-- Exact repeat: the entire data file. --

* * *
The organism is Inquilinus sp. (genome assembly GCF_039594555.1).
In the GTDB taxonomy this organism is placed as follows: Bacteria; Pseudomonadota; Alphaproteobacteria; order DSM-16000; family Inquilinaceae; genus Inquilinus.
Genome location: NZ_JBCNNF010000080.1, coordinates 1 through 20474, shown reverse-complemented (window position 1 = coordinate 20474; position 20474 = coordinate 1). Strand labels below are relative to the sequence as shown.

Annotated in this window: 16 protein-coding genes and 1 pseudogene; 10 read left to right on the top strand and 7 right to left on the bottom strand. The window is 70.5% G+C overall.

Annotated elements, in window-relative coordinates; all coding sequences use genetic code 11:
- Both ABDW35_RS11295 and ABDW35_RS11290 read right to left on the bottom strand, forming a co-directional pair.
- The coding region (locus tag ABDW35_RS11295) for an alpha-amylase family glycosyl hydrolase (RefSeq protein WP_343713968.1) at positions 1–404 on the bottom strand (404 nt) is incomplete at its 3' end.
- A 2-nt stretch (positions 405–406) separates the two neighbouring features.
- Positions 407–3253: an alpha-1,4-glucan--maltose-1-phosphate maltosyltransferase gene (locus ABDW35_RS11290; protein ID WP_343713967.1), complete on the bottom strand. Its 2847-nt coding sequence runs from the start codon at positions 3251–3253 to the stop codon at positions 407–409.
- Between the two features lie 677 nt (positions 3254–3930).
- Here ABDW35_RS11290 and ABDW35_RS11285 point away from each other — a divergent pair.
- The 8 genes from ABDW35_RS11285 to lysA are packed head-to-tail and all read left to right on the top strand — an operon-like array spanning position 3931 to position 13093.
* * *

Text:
The organism is Inquilinus sp. (genome assembly GCF_039594555.1).
In the GTDB taxonomy this organism is placed as follows: Bacteria; Pseudomonadota; Alphaproteobacteria; order DSM-16000; family Inquilinaceae; genus Inquilinus.
Genome location: NZ_JBCNNF010000080.1, coordinates 1 through 20474, shown reverse-complemented (window position 1 = coordinate 20474; position 20474 = coordinate 1). Strand labels below are relative to the sequence as shown.

Annotated in this window: 16 protein-coding genes and 1 pseudogene; 10 read left to right on the top strand and 7 right to left on the bottom strand. The window is 70.5% G+C overall.

Annotated elements, in window-relative coordinates; all coding sequences use genetic code 11:
- Both ABDW35_RS11295 and ABDW35_RS11290 read right to left on the bottom strand, forming a co-directional pair.
- The coding region (locus tag ABDW35_RS11295) for an alpha-amylase family glycosyl hydrolase (RefSeq protein WP_343713968.1) at positions 1–404 on the bottom strand (404 nt) is incomplete at its 3' end.
- A 2-nt stretch (positions 405–406) separates the two neighbouring features.
- Positions 407–3253: an alpha-1,4-glucan--maltose-1-phosphate maltosyltransferase gene (locus ABDW35_RS11290; protein ID WP_343713967.1), complete on the bottom strand. Its 2847-nt coding sequence runs from the start codon at positions 3251–3253 to the stop codon at positions 407–409.
- Between the two features lie 677 nt (positions 3254–3930).
- Here ABDW35_RS11290 and ABDW35_RS11285 point away from each other — a divergent pair.
- The 8 genes from ABDW35_RS11285 to lysA are packed head-to-tail and all read left to right on the top strand — an operon-like array spanning position 3931 to position 13093.